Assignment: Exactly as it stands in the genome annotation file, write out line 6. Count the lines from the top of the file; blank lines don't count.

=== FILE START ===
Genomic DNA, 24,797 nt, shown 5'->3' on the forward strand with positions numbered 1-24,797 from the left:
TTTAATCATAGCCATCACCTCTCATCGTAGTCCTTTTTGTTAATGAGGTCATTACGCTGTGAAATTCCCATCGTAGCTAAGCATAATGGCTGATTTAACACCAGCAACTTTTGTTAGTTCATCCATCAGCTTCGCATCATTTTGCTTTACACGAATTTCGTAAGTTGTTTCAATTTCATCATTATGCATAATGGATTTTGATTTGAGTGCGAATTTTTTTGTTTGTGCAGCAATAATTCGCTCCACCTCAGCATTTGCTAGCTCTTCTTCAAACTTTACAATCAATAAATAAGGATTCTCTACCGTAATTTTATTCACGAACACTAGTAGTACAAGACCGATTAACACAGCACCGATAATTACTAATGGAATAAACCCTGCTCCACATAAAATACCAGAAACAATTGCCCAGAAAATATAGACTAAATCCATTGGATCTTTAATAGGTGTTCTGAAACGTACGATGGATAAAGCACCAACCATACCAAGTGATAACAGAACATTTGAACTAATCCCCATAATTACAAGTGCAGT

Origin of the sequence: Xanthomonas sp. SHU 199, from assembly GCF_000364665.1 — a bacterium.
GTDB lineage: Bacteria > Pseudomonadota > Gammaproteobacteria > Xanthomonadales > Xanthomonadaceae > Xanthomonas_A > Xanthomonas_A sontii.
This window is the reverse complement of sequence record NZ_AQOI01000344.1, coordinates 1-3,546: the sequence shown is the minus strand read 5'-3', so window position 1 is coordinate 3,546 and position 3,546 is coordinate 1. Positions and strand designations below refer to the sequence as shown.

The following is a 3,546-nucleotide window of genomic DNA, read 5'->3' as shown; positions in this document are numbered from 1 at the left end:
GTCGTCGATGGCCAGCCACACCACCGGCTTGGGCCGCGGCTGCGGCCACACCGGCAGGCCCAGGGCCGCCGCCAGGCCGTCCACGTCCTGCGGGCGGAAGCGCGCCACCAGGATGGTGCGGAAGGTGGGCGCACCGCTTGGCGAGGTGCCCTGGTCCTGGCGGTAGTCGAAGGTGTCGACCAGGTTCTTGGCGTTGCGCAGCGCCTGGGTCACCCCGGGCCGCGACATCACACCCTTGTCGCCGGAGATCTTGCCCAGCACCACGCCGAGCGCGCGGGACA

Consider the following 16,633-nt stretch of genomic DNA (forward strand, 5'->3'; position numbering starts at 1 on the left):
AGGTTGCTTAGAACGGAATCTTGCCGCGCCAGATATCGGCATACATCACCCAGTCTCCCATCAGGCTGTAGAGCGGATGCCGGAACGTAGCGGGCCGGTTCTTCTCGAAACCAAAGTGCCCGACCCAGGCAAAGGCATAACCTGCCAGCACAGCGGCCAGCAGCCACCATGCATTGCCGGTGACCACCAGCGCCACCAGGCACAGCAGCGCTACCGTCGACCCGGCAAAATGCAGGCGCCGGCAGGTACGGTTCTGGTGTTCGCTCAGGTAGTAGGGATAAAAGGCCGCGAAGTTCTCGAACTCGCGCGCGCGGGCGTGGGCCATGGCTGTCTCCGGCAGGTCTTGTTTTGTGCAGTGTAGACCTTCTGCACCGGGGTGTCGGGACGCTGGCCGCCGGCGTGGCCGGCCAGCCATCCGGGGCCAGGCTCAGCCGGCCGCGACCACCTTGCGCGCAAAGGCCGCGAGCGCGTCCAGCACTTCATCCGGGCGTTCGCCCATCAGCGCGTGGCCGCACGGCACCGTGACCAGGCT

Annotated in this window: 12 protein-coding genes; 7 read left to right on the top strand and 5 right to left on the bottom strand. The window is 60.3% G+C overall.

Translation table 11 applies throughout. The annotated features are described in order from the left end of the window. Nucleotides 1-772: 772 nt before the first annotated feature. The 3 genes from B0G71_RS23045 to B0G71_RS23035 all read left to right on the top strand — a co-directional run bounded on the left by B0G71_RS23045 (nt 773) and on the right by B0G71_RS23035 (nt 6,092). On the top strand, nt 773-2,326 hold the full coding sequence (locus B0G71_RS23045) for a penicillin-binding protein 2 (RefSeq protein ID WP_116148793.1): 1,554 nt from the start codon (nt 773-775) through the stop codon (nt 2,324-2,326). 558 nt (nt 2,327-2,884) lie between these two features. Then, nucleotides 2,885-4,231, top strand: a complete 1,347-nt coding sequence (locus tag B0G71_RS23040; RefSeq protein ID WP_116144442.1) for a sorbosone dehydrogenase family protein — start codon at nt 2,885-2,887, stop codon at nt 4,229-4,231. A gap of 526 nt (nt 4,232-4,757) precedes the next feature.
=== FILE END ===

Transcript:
The following is a 3,546-nucleotide window of genomic DNA, read 5'->3' as shown; positions in this document are numbered from 1 at the left end: